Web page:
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Montenegro to sell fixed-wing fleet as focus turns to rotorcraft ops

The government of Montenegro has given the go-ahead for the sale of its remaining four Soko G-4 Super Galeb jets and three Utva 75 basic trainers, in line with a newly released development plan that envisages the air force flying an all-rotary-wing fleet.

A 2016-2025 defence plan revealed in February says Montenegro will focus solely on helicopter operations, in a move attributed to the increased cost of operating the fixed-wing fleet the nation inherited following its separation from Serbia in 2006.

Commander of the air force, Col Zivko Pejovic, told media on 25 February the fleet is no longer economical to maintain: “[Considering the] performance of the G-4 and Utva 75 aircraft, the cost of training, operation and maintenance, as well as their limited lifespan, their further operational use is not economical," he said.

“Montenegro… is committed to developing helicopter forces and ensuring its airspace sovereignty by establishing a sustainable system of control, monitoring and protection of the airspace with its partners and allies,” he adds.

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According to the defence plan, the “A priority” for Montenegro is two medium multirole helicopters, an acquisition process for which is expected to start this year and finish in 2018.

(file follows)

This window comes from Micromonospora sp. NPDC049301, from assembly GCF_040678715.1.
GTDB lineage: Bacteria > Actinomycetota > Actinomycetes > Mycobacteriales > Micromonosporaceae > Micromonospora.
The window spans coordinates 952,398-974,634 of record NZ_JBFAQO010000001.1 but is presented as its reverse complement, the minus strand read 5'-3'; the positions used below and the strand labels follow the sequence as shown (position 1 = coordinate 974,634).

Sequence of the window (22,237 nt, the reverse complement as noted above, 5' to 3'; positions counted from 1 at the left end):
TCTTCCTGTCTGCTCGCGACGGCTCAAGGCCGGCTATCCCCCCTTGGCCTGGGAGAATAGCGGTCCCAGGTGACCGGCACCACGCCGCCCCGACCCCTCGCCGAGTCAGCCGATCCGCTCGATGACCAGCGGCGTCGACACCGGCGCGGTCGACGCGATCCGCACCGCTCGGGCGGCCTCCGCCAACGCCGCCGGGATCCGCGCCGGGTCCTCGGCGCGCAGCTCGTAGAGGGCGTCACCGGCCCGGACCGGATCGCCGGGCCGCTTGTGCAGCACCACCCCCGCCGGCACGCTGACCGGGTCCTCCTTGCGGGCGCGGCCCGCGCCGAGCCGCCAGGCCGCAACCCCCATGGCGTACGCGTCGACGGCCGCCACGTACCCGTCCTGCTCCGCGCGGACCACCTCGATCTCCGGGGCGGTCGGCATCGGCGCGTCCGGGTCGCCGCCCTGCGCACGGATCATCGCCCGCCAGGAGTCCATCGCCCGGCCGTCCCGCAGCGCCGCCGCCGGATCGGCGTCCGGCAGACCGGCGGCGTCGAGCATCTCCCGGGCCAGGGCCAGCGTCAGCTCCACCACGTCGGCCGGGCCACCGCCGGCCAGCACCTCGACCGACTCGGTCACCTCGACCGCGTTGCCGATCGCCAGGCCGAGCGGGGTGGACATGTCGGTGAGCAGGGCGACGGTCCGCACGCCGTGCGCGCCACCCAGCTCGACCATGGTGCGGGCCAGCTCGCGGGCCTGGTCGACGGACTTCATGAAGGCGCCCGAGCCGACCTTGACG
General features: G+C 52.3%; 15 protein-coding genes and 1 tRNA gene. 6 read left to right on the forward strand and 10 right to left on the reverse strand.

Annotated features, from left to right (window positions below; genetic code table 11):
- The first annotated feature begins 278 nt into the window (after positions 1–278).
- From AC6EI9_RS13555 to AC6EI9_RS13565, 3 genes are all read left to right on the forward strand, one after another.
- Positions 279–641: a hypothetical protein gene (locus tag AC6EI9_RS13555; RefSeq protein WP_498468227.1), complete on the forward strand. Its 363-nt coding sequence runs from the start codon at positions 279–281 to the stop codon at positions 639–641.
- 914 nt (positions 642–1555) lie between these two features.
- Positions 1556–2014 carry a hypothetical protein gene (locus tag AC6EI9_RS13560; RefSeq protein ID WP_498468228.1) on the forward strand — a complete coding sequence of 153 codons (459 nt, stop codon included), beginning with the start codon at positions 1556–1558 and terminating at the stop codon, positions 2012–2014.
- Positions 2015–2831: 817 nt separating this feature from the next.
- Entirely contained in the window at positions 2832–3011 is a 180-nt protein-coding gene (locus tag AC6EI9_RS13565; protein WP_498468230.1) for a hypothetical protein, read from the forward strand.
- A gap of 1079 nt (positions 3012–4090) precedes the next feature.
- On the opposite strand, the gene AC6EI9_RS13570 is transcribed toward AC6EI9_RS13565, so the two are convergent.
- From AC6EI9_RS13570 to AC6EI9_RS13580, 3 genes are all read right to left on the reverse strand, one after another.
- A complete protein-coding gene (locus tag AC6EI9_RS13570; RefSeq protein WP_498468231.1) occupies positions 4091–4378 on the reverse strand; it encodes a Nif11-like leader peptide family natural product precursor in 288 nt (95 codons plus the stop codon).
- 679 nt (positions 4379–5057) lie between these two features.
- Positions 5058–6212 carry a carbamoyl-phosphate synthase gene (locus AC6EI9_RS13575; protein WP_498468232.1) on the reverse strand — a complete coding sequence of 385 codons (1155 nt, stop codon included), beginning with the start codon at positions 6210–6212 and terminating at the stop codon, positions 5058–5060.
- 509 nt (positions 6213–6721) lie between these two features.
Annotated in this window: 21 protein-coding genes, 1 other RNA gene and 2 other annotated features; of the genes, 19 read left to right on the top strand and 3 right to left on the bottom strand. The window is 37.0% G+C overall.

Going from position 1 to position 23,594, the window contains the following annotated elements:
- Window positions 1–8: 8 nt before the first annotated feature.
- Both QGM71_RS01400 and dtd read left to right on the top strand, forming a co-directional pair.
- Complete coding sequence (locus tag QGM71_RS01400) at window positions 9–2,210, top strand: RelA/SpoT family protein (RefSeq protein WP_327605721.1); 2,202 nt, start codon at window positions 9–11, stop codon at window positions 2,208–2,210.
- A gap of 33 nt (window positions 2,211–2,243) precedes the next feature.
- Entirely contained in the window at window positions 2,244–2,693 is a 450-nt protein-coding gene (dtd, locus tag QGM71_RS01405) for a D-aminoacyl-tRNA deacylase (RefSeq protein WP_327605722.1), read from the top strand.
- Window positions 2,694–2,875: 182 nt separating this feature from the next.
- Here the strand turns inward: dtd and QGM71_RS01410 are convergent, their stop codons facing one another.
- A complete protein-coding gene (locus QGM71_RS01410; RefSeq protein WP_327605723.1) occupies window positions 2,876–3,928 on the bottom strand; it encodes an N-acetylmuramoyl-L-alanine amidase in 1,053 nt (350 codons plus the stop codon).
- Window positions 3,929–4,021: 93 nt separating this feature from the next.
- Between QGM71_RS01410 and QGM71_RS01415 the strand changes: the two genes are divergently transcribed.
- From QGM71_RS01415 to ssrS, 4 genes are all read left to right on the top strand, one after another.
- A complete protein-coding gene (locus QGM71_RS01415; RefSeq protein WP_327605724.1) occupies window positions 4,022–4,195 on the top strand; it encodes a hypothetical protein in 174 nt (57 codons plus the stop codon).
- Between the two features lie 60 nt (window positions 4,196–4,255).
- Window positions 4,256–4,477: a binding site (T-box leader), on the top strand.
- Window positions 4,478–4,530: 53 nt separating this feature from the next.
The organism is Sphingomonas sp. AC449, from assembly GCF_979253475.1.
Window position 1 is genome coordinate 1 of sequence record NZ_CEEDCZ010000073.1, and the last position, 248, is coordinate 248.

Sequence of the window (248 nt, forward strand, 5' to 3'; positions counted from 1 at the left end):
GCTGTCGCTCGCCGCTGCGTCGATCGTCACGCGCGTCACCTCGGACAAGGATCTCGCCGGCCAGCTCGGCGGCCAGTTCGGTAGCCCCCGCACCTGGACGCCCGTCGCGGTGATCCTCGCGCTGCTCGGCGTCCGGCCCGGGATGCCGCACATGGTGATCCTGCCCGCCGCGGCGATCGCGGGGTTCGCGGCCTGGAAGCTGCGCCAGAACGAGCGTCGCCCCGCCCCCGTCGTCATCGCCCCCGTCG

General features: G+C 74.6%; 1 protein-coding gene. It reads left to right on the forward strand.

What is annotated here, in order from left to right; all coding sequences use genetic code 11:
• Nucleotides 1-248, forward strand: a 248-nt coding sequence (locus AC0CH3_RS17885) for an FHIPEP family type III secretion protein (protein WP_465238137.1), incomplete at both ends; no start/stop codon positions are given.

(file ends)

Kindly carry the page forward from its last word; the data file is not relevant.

After this, four Soko Gazelle light helicopters are set to be sold and, between 2019 and 2023, overhaul and modernisation of the remaining Gazelle fleet is expected.

The fixed-wing fleet has been grounded for some time with the last flight of note of the G-4 in 2010.

After the Serbian split, Montenegro was left with 17 Super Galebs, four Utva 75 trainers and Gazelle and Mil Mi-8T helicopters.

Six jets have since been exchanged with Serbia for shares in the Novi Prvoborac company and airport equipment, and seven airframes have been sold privately to Croatia.

The sale of the remaining fixed-wing aircraft would include a G-4 simulator plus large stocks of engines and spares worth €15.3 million ($16.6 million).

Four G-4 Super Galebs have been valued at €4.3 million ($4.6 million), the simulator at €1 million ($1.08 million) and 18 Rolls Royce Viper 632 engines at €600,000 ($650,000).

Serbia, as the largest operator of the Super Galeb, is seen as the most likely target market for surplus Montenegrin equipment.

The former has expressed interest in upgrading to the G-4MD standard, but the project has been continually delayed.

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